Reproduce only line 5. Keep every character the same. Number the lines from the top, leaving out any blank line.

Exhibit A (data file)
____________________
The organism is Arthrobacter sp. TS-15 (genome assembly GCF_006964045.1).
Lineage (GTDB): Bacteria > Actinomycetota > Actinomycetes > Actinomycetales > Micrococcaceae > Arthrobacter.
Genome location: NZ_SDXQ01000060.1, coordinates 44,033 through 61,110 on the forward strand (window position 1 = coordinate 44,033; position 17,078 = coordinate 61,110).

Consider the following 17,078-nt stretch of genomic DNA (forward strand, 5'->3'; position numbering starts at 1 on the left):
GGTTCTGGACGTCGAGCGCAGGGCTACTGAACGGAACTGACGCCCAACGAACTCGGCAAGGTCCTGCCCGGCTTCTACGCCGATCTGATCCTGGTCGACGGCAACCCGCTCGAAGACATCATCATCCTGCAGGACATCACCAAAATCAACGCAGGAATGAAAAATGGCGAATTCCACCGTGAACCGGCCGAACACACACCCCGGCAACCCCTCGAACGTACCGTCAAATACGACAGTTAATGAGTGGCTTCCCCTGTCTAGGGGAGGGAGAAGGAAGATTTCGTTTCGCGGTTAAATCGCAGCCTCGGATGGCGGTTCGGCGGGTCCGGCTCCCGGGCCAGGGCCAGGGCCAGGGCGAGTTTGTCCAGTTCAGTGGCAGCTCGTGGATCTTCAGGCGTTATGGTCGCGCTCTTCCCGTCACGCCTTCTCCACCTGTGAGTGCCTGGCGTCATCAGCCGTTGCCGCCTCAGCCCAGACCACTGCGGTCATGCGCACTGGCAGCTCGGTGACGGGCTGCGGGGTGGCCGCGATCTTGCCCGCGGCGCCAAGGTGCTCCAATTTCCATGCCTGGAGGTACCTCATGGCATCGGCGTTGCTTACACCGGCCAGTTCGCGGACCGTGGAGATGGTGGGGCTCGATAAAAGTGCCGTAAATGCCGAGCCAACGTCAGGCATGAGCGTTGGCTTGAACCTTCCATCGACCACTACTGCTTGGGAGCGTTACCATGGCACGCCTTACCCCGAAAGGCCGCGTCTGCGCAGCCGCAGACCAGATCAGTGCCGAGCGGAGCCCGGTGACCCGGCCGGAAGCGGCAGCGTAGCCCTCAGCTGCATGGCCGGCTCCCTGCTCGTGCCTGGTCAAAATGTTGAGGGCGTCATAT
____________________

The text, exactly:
GGTTCTGGACGTCGAGCGCAGGGCTACTGAACGGAACTGACGCCCAACGAACTCGGCAAGGTCCTGCCCGGCTTCTACGCCGATCTGATCCTGGTCGACGGCAACCCGCTCGAAGACATCATCATCCTGCAGGACATCACCAAAATCAACGCAGGAATGAAAAATGGCGAATTCCACCGTGAACCGGCCGAACACACACCCCGGCAACCCCTCGAACGTACCGTCAAATACGACAGTTAATGAGTGGCTTCCCCTGTCTAGGGGAGGGAGAAGGAAGATTTCGTTTCGCGGTTAAATCGCAGCCTCGGATGGCGGTTCGGCGGGTCCGGCTCCCGGGCCAGGGCCAGGGCCAGGGCGAGTTTGTCCAGTTCAGTGGCAGCTCGTGGATCTTCAGGCGTTATGGTCGCGCTCTTCCCGTCACGCCTTCTCCACCTGTGAGTGCCTGGCGTCATCAGCCGTTGCCGCCTCAGCCCAGACCACTGCGGTCATGCGCACTGGCAGCTCGGTGACGGGCTGCGGGGTGGCCGCGATCTTGCCCGCGGCGCCAAGGTGCTCCAATTTCCATGCCTGGAGGTACCTCATGGCATCGGCGTTGCTTACACCGGCCAGTTCGCGGACCGTGGAGATGGTGGGGCTCGATAAAAGTGCCGTAAATGCCGAGCCAACGTCAGGCATGAGCGTTGGCTTGAACCTTCCATCGACCACTACTGCTTGGGAGCGTTACCATGGCACGCCTTACCCCGAAAGGCCGCGTCTGCGCAGCCGCAGACCAGATCAGTGCCGAGCGGAGCCCGGTGACCCGGCCGGAAGCGGCAGCGTAGCCCTCAGCTGCATGGCCGGCTCCCTGCTCGTGCCTGGTCAAAATGTTGAGGGCGTCATAT